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Falling Interest Rates Prompt Continuing Volatility

August 14, 2019

August's higher market volatility continued Wednesday (Aug. 14) as stocks dropped in tandem with long-term interest rates. In six of the last eight trading days, the Dow has moved 1% or more and the TSX index recorded its biggest, yet modest by historical standards, decline this year. But remember that market volatility is a door that swings both ways – on those six days, the Dow rose more than 300 points three times and fell more than 300 points on the other three days

Don't let this bout of volatility shift your attention from the positive fundamentals. The economy and corporate earnings are growing, supported by solid job growth, low interest rates and easier monetary policy globally

Flatter yield curves ahead

After rising sharply in response to the Aug. 13 announcement that some tariffs on Chinese imports would be delayed until December, U.S. stocks reversed and dropped 3% on Aug. 14 due to worries that falling long-term rates may be signaling a recession ahead:

  • The Dow dropped 800 points or 3%, its biggest decline in 2019, and the TSX index declined by almost 2%.
  • The 30-year U.S. Treasury bond rate and 30-year Canadian government bond rate both reached record lows just above 2% and just below 1.4% respectively, reflecting concerns about slower global economic growth, negative foreign interest rates and still-high trade tensions
  • As long-term interest rates fell, the 10-year U.S. Treasury rate edged below the two-year rate for the first time since 2007, refueling worries that an inverted yield curve (when long-term rates are lower than short-term rates) is signaling an approaching economic storm. Today's fears focused on the inverted yield curve, but this signal isn't new. The 10-year U.S. Treasury rate has been below the three-month bill rate since May, and it's a more reliable indicator. In Canada, both yield curves have been inverted since May.

Falling long-term rates and an inverted yield curve are cautious signals that should not be dismissed. In the past, the inverted yield curve (using the three-month bill rate) has been a reliable signal of a recession. However, it's not very timely, since it has led a U.S. market peak by an average of nine months and a recession by 16 months, ranging from six months to more than three years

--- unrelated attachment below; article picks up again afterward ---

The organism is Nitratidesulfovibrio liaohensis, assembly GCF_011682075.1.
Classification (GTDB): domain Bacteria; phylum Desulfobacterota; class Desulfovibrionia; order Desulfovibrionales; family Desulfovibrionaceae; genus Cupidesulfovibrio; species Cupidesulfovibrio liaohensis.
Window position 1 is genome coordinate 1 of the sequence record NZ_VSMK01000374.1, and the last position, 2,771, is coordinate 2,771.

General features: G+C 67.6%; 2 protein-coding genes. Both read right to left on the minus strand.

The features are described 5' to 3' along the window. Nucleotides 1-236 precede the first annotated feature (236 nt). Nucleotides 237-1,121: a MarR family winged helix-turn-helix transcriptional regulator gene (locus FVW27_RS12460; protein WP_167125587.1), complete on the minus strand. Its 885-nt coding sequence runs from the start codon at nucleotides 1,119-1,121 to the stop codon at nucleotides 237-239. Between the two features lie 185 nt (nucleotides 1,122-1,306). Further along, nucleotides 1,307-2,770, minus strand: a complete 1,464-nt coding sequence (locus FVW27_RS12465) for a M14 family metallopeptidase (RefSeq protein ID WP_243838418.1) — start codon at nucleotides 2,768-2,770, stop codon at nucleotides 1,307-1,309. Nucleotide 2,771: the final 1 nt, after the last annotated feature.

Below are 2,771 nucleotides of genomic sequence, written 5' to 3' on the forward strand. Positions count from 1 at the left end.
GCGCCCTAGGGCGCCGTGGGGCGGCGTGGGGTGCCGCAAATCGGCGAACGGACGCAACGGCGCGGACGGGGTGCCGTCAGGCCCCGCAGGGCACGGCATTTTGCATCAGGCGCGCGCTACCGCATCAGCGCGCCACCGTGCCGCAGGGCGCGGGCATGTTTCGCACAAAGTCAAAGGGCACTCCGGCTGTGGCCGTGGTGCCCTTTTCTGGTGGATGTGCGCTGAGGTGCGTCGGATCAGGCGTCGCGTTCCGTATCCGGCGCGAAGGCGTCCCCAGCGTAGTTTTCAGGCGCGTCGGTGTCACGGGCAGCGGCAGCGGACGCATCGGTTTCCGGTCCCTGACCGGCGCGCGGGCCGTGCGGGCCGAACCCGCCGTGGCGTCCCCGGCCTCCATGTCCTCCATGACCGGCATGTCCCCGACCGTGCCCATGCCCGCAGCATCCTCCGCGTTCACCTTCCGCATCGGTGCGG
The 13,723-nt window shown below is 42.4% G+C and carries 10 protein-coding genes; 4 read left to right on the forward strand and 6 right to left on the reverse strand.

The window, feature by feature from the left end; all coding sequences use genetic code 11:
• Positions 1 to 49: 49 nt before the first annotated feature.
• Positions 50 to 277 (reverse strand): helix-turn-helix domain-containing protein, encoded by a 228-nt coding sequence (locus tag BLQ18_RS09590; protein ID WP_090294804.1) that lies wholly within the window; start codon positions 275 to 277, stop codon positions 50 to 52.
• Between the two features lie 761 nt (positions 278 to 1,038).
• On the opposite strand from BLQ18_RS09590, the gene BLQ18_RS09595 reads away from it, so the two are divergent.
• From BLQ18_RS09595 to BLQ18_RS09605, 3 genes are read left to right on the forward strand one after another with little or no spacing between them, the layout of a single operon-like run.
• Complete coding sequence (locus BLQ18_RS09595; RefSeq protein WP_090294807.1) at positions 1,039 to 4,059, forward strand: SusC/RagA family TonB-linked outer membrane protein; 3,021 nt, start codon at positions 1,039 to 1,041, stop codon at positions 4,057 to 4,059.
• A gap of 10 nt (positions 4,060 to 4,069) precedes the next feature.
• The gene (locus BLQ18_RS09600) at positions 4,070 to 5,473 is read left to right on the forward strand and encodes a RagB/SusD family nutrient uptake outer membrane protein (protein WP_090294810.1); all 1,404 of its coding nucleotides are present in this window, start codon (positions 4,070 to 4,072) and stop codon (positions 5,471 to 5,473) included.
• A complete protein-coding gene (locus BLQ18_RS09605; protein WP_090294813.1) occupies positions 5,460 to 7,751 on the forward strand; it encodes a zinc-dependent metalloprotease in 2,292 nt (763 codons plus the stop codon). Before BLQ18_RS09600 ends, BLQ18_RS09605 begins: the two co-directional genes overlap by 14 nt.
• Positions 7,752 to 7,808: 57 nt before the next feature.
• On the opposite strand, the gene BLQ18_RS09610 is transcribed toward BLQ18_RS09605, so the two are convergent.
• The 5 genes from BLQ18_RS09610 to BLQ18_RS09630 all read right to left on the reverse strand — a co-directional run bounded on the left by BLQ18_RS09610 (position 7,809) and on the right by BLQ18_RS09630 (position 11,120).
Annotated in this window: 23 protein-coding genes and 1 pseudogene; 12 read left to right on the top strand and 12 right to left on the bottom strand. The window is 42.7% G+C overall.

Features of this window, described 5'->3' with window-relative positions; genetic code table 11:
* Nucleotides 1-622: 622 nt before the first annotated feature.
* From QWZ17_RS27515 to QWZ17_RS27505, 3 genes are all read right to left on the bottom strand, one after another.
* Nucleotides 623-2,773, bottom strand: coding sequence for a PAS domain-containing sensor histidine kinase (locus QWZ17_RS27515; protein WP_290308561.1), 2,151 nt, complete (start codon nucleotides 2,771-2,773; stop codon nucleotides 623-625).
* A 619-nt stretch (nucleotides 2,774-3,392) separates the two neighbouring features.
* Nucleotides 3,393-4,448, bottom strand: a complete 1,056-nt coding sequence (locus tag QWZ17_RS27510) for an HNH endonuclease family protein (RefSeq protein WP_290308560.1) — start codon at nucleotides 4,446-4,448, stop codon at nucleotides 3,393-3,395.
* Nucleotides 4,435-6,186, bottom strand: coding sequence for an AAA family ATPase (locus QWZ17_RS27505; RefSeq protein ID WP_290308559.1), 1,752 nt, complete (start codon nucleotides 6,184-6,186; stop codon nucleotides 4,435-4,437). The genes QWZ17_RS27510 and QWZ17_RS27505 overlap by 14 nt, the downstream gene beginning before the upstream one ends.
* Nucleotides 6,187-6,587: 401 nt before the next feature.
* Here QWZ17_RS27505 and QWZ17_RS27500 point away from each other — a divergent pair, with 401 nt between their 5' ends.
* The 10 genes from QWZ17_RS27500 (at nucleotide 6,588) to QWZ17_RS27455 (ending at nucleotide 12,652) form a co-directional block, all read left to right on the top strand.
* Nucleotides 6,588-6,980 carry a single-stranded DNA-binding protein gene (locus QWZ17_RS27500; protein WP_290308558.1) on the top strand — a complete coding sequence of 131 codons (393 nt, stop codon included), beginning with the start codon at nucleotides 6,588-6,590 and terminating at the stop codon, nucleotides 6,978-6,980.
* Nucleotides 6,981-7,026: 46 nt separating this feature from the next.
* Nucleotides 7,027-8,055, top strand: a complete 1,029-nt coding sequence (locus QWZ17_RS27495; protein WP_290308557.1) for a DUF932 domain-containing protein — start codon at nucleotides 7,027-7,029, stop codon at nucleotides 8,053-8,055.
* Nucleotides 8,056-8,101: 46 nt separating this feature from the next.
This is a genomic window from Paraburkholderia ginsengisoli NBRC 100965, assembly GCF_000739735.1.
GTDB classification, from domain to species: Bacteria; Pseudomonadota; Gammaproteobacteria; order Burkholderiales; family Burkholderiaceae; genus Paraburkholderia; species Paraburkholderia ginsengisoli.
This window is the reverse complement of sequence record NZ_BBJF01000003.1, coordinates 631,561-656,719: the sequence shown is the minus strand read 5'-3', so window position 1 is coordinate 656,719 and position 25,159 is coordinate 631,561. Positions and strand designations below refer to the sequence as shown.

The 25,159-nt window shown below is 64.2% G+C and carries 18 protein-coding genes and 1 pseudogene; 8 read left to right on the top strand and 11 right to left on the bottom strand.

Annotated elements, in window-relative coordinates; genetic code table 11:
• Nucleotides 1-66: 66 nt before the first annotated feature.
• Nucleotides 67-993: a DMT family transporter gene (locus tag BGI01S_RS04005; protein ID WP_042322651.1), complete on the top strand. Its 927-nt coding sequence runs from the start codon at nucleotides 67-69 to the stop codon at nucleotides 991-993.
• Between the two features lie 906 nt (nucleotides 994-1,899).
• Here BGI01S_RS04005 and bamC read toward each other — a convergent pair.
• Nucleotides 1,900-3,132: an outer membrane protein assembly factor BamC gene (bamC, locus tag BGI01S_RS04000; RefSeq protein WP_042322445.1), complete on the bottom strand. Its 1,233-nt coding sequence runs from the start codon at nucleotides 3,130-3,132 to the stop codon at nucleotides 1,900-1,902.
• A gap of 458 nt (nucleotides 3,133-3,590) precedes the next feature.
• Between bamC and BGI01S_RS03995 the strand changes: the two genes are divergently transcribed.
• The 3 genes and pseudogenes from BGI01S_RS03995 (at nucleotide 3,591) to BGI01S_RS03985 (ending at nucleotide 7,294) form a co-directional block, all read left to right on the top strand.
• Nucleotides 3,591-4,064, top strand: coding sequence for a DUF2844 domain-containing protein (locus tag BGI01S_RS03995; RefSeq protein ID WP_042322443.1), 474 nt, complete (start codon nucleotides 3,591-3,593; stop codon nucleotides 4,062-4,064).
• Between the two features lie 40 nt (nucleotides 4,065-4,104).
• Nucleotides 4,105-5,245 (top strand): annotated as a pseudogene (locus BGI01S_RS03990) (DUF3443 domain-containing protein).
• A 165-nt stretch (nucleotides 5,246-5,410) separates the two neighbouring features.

Fundamentals matter

Lower interest rates globally, helped by expectations of additional central bank rate cuts, are also an input to the economic engine. To the extent low rates offer support to the economy, this is broadly supportive for the stock market over time. As a result, we think the fears have run well ahead of the fundamentals, which is why we recommend staying invested in an appropriate mix of stocks and bonds based on your comfort with risk and goals. Remember that fixed-income investments play an important role in your portfolio because they can help reduce the swings in the value of your investments during times of higher market volatility like the last few days.

We're not surprised market volatility has picked up as overall economic and earnings growth has slowed and interest rates have declined. But a focus on daily fluctuations or worrisome headlines obscures the broader investment landscape, which remains reasonably favorable:

  • Economic growth is likely to remain positive for a while longer.
  • Corporate earnings are still reasonably supportive. 
  • Stock market valuations are attractive. 
  • Monetary policy is becoming more stimulative, not restrictive.

In our view, this is a recipe for the bull market to be extended, but with more bouts of indigestion along the way, just as we've seen several times over the past few years. 

Craig Fehr, CFA 

Kate Warne, CFA, Ph.D. 

Investment Strategists

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